You can go into its room, sit down and wait for a reaction or use a toy, something like a rod, to stimulate its interest. You can also offer it food out of your hand. If you see the cat coming closer to check you out, let it sniff you but don't try to touch it if it isn't the first one to start rubbing itself against your hand.

Do not worry if you can't touch it those first days, there will be time for that later on when its behaviour has normalised.

Other members of the family

Even if the other members of your family cannot wait to get to know the newcomer, it is best to do these things gradually. They can come into its room one by one to let the cat familiarize with all of them, but if you see it gets tense, postpone such introductions.

Your cat's adaptation to its new home may be somewhat more complex if their are little children or other pet animals around. In that case you can reference our sections on how to perform the introductions to make sure the relationship between your new pet and the rest of the family starts off on a good footing.

And if you have a garden?

As long as it hasn't got used to its new home and family, it is better if the cat does not yet explore the outdoors. Therefore ensure that all doors and windows to the garden are closed. Once it is adapted, there comes the time to decide whether you want it to have access to the garden or not.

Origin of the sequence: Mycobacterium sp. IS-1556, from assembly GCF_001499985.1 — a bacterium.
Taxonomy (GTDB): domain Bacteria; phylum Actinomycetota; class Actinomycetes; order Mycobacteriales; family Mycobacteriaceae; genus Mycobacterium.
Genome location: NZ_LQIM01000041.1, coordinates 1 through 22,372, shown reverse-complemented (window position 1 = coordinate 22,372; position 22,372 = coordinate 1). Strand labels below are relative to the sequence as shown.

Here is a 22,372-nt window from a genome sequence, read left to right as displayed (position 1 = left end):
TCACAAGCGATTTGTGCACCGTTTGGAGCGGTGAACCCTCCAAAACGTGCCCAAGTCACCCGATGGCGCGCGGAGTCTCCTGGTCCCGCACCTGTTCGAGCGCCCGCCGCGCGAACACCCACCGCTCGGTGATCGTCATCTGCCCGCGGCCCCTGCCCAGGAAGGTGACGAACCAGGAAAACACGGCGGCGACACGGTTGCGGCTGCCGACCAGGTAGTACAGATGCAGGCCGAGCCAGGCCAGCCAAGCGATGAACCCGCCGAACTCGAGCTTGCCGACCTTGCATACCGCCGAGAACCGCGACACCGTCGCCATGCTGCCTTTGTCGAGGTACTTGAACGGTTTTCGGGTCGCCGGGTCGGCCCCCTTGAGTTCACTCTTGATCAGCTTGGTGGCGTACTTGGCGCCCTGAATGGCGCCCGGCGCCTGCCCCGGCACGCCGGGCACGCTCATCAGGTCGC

If you decide to do so gradually, you can initially supervise it and let it outside for only a short while. Have some stimuli with you to call its attention, for instance tasty food or a toy it likes. You can use these stimuli to teach it how to react to your call, but remember you should practice this exercise first in the house and only later in the garden.

Before you let it go outside, it is fundamental to be sure it has the latest vaccinations and de-wormings and is equipped with a microchip; this will help you enormously in case the cat gets lost. Also helpful is a collar with a small identification tag with your telephone number on it.

Identify and block the entry and exit points in the garden to avoid your cat from leaving and the neighbours' cats from entering. Even so, it is pretty difficult to completely prevent these agile climbers from moving around.

Literature and webography

Carlstead, K., Brown, J. L., Strawn, W., 1993. Behavioural and physiological correlates of stress in laboratory cats. Applied Animal Behaviour Science 38, 143–158. Fatjó, J., 2010. Manejo del estrés agudo. Instituto de Veterinaria Aplicada –, 1-2.